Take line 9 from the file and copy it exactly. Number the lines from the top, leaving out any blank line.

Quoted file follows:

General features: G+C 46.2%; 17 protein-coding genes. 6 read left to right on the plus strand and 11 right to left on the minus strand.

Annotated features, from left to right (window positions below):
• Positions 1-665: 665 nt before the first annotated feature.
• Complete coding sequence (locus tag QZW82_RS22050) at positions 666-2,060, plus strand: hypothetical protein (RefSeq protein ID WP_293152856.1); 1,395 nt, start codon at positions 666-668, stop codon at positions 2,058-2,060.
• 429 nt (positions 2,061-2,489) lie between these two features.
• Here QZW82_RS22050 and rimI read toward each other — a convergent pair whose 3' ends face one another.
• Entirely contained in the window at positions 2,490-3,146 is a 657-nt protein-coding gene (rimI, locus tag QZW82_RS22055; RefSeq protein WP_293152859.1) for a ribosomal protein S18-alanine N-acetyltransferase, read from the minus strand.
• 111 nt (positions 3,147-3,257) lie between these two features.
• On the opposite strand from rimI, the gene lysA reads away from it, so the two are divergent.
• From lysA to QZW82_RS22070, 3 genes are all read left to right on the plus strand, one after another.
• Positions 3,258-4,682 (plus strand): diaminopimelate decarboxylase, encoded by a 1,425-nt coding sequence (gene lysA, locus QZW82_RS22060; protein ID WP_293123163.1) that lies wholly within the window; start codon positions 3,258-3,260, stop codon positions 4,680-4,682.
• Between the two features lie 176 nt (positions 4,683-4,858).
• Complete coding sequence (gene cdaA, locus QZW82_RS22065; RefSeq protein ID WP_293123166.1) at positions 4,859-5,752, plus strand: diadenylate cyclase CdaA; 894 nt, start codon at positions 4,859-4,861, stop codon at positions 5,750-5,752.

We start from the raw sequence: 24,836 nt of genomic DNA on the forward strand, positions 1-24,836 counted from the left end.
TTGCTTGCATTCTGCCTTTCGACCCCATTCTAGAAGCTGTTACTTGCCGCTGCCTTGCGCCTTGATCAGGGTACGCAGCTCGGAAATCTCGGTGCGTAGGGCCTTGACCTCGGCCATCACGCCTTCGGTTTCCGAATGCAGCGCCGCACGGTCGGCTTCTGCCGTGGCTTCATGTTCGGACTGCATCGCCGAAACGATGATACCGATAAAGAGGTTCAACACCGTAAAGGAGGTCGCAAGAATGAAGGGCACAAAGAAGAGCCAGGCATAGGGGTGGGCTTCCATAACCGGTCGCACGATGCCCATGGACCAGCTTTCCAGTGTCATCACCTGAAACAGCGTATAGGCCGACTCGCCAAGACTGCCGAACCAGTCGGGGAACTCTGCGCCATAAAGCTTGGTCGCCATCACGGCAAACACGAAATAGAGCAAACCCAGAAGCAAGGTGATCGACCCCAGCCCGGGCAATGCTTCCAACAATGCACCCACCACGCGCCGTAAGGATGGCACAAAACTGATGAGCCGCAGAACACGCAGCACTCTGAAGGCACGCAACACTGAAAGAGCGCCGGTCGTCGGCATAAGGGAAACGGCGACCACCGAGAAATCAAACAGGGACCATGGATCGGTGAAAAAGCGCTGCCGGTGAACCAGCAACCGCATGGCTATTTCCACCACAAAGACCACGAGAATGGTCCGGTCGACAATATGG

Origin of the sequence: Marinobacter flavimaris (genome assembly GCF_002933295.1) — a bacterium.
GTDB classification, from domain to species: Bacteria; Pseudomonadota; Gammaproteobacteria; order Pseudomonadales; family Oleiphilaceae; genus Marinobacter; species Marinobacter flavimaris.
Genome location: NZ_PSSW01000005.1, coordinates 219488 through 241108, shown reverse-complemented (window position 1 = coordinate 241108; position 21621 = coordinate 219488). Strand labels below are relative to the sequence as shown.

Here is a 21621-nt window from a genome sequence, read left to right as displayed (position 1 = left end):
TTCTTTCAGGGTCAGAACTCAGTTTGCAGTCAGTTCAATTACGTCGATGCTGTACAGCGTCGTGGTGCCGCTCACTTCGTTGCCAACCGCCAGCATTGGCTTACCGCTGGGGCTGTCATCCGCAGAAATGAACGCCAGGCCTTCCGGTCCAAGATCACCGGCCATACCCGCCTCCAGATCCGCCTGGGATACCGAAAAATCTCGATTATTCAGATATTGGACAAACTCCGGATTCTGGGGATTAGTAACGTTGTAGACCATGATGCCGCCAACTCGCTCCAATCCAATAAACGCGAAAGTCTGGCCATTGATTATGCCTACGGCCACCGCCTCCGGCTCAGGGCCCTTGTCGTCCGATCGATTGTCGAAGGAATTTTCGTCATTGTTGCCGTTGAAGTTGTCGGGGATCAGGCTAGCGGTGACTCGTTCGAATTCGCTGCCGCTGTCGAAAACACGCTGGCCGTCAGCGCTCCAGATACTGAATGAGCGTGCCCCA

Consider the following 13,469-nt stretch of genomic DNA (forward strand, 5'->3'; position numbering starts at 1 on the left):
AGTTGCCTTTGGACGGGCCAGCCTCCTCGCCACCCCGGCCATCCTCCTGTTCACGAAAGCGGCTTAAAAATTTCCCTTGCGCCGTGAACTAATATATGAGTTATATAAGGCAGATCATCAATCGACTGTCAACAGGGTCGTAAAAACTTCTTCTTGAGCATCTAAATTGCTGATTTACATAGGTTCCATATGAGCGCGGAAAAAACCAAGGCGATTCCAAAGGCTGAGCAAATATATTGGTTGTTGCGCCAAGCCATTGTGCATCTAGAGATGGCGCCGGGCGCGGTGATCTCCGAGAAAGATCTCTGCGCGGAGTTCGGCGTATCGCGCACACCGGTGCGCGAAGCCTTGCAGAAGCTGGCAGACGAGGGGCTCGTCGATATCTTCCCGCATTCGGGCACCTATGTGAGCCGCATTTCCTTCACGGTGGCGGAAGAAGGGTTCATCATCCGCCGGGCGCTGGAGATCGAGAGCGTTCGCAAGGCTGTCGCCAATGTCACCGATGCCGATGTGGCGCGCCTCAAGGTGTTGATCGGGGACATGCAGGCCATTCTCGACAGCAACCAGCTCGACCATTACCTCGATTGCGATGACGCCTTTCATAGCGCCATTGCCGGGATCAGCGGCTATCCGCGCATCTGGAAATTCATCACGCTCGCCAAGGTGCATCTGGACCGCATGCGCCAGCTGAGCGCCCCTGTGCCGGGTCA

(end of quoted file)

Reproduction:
• On the opposite strand from rimI, the gene lysA reads away from it, so the two are divergent.